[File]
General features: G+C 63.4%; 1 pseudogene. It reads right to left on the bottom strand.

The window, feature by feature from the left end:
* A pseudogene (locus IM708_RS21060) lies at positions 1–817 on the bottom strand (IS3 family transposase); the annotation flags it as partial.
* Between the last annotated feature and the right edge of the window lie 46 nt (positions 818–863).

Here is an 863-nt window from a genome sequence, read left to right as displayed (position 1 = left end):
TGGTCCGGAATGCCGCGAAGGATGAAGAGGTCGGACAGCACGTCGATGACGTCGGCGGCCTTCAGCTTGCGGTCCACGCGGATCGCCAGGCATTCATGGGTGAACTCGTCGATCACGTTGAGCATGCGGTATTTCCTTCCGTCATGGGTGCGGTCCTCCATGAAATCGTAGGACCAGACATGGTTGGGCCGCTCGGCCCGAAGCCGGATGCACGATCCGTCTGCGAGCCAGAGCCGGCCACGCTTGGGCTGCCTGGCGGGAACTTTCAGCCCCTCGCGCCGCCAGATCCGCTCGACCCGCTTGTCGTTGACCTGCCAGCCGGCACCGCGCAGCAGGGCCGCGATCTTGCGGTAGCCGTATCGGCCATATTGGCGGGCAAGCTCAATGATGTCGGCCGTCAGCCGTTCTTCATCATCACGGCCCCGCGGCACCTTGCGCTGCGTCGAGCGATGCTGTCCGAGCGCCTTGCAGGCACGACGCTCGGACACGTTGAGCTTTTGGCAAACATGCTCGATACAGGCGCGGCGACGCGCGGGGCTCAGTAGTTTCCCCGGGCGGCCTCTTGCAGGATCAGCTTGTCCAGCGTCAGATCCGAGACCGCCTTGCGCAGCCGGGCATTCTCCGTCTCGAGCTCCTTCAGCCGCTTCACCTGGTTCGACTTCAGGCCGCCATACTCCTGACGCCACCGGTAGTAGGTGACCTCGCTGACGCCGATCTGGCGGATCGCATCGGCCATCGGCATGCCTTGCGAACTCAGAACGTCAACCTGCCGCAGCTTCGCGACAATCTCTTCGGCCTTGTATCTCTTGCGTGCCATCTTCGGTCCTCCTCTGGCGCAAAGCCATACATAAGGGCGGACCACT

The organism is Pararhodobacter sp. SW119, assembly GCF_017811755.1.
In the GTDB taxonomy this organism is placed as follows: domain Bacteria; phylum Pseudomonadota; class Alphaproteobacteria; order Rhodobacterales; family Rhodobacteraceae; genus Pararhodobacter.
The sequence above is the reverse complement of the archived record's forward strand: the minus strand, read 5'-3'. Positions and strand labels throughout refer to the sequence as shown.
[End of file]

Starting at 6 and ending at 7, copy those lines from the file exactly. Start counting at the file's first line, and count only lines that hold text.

TGGTCCGGAATGCCGCGAAGGATGAAGAGGTCGGACAGCACGTCGATGACGTCGGCGGCCTTCAGCTTGCGGTCCACGCGGATCGCCAGGCATTCATGGGTGAACTCGTCGATCACGTTGAGCATGCGGTATTTCCTTCCGTCATGGGTGCGGTCCTCCATGAAATCGTAGGACCAGACATGGTTGGGCCGCTCGGCCCGAAGCCGGATGCACGATCCGTCTGCGAGCCAGAGCCGGCCACGCTTGGGCTGCCTGGCGGGAACTTTCAGCCCCTCGCGCCGCCAGATCCGCTCGACCCGCTTGTCGTTGACCTGCCAGCCGGCACCGCGCAGCAGGGCCGCGATCTTGCGGTAGCCGTATCGGCCATATTGGCGGGCAAGCTCAATGATGTCGGCCGTCAGCCGTTCTTCATCATCACGGCCCCGCGGCACCTTGCGCTGCGTCGAGCGATGCTGTCCGAGCGCCTTGCAGGCACGACGCTCGGACACGTTGAGCTTTTGGCAAACATGCTCGATACAGGCGCGGCGACGCGCGGGGCTCAGTAGTTTCCCCGGGCGGCCTCTTGCAGGATCAGCTTGTCCAGCGTCAGATCCGAGACCGCCTTGCGCAGCCGGGCATTCTCCGTCTCGAGCTCCTTCAGCCGCTTCACCTGGTTCGACTTCAGGCCGCCATACTCCTGACGCCACCGGTAGTAGGTGACCTCGCTGACGCCGATCTGGCGGATCGCATCGGCCATCGGCATGCCTTGCGAACTCAGAACGTCAACCTGCCGCAGCTTCGCGACAATCTCTTCGGCCTTGTATCTCTTGCGTGCCATCTTCGGTCCTCCTCTGGCGCAAAGCCATACATAAGGGCGGACCACT

The organism is Pararhodobacter sp. SW119, assembly GCF_017811755.1.